Most people should be adding more fiber to their diet, but after eating the indigestible carbohydrate, gas and bloating can be a side effect, especially when you are not used to eating a lot. “The gas occurs as a byproduct of fiber digestion, but consuming water can help by encouraging the movement of fiber through your digestive system,” notes Sumbal. Of course, drinking water is a great way to get the liquid you need to help better digest that lentil salad, but you should also be consuming water-rich foods like oranges, cantaloupe, berries, tomatoes and cucumbers.
Sumbal adds that another reason to stay hydrated with liquids and watery foods such as oranges is that the body tends to store water when it’s in a state of dehydration as the salt-to-water ratio becomes unbalanced and the body holds on to any extra fluids until the balance is restored. And this can be a recipe for additional bloating.
With 271 milligrams of potassium per cup, this is one veggie definitely worth stocking up on one of the best foods to reduce bloating. But its belly benefits don’t stop there.
“Asparagus contains asparagine, an amino acid that acts as a diuretic. It’s also rich in prebiotics, the food that good bacteria [probiotics] in your gut feed on, which leads to better gut health,” Batayneh says.
If you’re feeling stretched out after a meal, do yourself a favor and reach for a steamy mug of mint tea. “Oils in peppermint including menthol can help relax your GI muscles to relieve spasms that cause discomfort and your stomach to bloat,” Sumbal says.
She suggests steeping fresh peppermint tea leaves since the anti-bloat oils can be lost during the processing that occurs when mint is dried and then finely ground to stuff into tea bags. You can also toss fresh mint leaves into salads or mix with fruit.
Whether you get your dose in marinara sauce or soup, add tomatoes to your diet to reduce bloating. Tomatoes contain high levels of lycopene. That antioxidant has been shown to have a wide variety of anti-inflammatory and de-bloating effects, per a review in the journal Annual Review of Food Science and Technology. Pro tip: Cook them to unlock way more lycopene than raw, though.
And as a bonus, these ruby red fruits are potassium superstars, Fine adds (at 292 milligrams per medium tomato).
Healing Foods to Try
The goal of a Bloating Plan is to optimise digestion, manage excess gas, heal inflammation, reduce abdominal pain and ensure the levels of “good” bacteria outweigh the “bad”. The following foods are useful additions to your diet:
- Add lean protein to each meal or snack. Try some of these combinations: salmon with leafy greens and quinoa or rice; eggs with tomatoes; fruit sprinkled with nuts and seeds. If eating animal protein, look for organic or free-range options.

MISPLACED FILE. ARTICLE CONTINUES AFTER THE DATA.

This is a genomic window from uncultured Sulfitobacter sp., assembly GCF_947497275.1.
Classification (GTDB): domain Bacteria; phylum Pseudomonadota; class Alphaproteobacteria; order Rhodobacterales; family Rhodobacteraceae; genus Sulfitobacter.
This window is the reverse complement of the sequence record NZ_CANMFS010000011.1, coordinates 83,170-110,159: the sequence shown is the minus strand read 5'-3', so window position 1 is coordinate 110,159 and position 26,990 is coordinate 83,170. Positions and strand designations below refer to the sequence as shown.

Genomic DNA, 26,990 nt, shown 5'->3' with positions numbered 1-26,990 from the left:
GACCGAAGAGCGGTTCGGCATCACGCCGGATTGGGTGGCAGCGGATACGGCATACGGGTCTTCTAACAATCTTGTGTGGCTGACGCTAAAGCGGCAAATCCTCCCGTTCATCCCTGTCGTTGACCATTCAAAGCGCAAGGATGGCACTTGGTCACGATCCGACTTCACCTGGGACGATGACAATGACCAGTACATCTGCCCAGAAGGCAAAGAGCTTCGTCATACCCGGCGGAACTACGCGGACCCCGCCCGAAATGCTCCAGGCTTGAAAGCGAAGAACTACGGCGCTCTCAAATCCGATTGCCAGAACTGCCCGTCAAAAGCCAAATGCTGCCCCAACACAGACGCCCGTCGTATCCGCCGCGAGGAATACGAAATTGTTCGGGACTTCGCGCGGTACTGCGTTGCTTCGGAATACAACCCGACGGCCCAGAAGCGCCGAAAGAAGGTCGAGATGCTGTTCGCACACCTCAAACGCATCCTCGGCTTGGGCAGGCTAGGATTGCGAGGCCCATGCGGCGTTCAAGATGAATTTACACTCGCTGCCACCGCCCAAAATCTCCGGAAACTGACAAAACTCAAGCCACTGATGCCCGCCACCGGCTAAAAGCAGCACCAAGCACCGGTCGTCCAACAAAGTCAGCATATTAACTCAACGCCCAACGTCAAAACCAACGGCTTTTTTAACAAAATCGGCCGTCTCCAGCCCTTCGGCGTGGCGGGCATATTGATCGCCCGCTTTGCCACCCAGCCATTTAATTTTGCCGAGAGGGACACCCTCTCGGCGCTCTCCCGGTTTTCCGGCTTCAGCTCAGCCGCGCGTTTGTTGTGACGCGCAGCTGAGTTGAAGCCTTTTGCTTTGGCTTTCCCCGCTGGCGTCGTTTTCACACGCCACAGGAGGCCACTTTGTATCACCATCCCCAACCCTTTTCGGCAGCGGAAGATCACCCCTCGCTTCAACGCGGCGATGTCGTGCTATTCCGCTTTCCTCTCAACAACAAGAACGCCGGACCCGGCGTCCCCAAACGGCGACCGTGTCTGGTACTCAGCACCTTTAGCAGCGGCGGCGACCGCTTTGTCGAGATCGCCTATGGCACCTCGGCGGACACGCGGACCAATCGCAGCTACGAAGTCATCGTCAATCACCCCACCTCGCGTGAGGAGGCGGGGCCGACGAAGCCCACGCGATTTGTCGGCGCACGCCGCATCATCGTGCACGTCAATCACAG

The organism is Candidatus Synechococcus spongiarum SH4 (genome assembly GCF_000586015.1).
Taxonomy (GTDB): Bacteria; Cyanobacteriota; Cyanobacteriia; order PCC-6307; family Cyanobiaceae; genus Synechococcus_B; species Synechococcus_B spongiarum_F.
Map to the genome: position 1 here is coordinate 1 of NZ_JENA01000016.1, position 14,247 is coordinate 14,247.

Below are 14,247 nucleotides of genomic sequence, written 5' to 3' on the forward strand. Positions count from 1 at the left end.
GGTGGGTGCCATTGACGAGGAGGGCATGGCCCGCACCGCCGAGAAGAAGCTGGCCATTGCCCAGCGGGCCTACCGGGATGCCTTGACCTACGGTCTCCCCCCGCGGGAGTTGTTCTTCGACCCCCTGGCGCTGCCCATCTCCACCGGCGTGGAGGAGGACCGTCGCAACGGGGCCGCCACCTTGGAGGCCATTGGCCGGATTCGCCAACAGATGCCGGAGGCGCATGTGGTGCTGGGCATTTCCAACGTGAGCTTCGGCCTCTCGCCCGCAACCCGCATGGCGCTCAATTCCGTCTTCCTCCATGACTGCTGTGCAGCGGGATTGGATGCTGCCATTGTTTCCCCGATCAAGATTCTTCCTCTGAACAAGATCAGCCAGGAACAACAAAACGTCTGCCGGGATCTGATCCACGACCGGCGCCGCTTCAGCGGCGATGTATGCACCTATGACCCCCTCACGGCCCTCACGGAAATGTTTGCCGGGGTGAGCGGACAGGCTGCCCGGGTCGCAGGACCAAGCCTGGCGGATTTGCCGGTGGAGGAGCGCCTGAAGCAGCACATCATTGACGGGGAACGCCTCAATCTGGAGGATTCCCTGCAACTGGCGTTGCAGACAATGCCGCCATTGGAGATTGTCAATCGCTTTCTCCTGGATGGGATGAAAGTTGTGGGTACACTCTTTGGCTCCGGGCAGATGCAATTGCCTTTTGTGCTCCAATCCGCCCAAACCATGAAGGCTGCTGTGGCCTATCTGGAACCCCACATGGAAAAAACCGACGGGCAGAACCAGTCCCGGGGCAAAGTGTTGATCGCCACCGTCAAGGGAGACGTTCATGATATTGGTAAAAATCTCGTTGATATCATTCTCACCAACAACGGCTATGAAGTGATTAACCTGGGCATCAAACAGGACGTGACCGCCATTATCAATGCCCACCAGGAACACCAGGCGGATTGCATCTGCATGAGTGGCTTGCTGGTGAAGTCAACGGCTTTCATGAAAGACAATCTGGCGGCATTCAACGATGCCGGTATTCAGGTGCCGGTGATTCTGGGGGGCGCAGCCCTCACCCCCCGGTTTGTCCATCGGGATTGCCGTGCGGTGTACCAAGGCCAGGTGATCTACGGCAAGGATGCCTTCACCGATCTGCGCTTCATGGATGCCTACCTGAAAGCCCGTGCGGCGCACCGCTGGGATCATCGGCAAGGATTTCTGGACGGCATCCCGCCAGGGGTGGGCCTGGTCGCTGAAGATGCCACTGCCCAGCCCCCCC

- Choose cold-pressed oils, such as olive oil, sesame seed oil.
- Get plenty of fibre from non-starchy vegetables, flax seed and fruits. However don’t eat an excess of fruit – the high fructose (fruit sugar) content mean that fruits ferment in the intestines, creating unpleasant gases and bloating.
- Get essential fats from nuts, seeds, oily fish, coconut oil and olive oil.
- Drink water, green tea, lemon juice and herbal teas. Avoid all fizzy drinks, including sparkling water – you don’t want to add more gas to your system.
- Choose non-gluten grains: rice, millet, quinoa, buckwheat, tapioca.
- Try yam, soy, chickpeas and anything with gluten-free flour.
- Replace cow’s milk with rice or oat milk, or try goats’ or sheep milk – they contain casein, which can be a problem for some, but they are worth a go all the same.
- Use dairy-free spreads: nut or seed butters, or coconut butter.
- Ground flax seed, fennel, fenugreek and aloe vera all help to soothe the gut.
- Increase your intake of filtered water to 2-3 litres per day.
- Culinary herbs such as sage, papaya and pineapple are antiparasitic and so help balance good and bad bacteria in your digestive system.
- Garlic and caprylic acid are antifungal, so also help with bacteria balance.
- Following an alkalizing diet can be beneficial – the diet includes vegetables, green juices, protein powders and whey protein.
Bonus Tips to Get Rid of Stomach Bloat Fast
- Eat a banana every day. The potassium it contains helps prevent bloat. “When potassium is low, the body retains extra sodium and holds on to water,” says Bauer. Other potassium-rich foods include tomatoes; mushrooms; dark leafy greens, like spinach and Swiss chard; and fish like salmon and halibut.
- Try probiotics for bloating. Sometimes bloating can be caused by an imbalance of the bacteria in your intestines, especially if you have been taking antibiotics to treat, say, a urinary tract infection or sinus infection, explains Sita Chokhavatia, M.D., a gastroenterologist at Valley Health System in Ridgewood, New Jersey. Probiotics can help restore the bacterial balance, but not all brands have proven that they work: Bifidobacterium infantis is the only probiotic for bloating that studies show relieves GI symptoms a Northwestern University review found. Dr. Chokhavatia recommends trying a two-week course to see if it helps. (Try
- Spoon more yogurt. In related news, seek out those specific probiotic strains in yogurt if you prefer to eat your dose. Check labels to find one that contains bifidobacteria. “Some studies show that these bacteria can reduce flatulence and bloating,” says Dr. Quigley. (Fage Total Greek Yogurt and Activia both contain bifido.)
- Contract your abs. “Many people aren’t actually bloated at all; they’ve just developed a habit of relaxing their abdominal muscles and contracting their diaphragm, which makes them look and feel bloated because their stomachs are sticking out,” says Brennan Spiegel, M.D., an associate professor of medicine at the David Geffen School of Medicine at UCLA. Learn to contract your abs instead. Imagine someone is about to punch you in the gut, and pull your belly button in toward your spine. Practice contracting your abs for five to 10 seconds several times, being sure not to hold your breath. Once you get used to the feeling, remind yourself to do it periodically throughout the day so that it becomes a habit, and you won’t look or feel as bloated.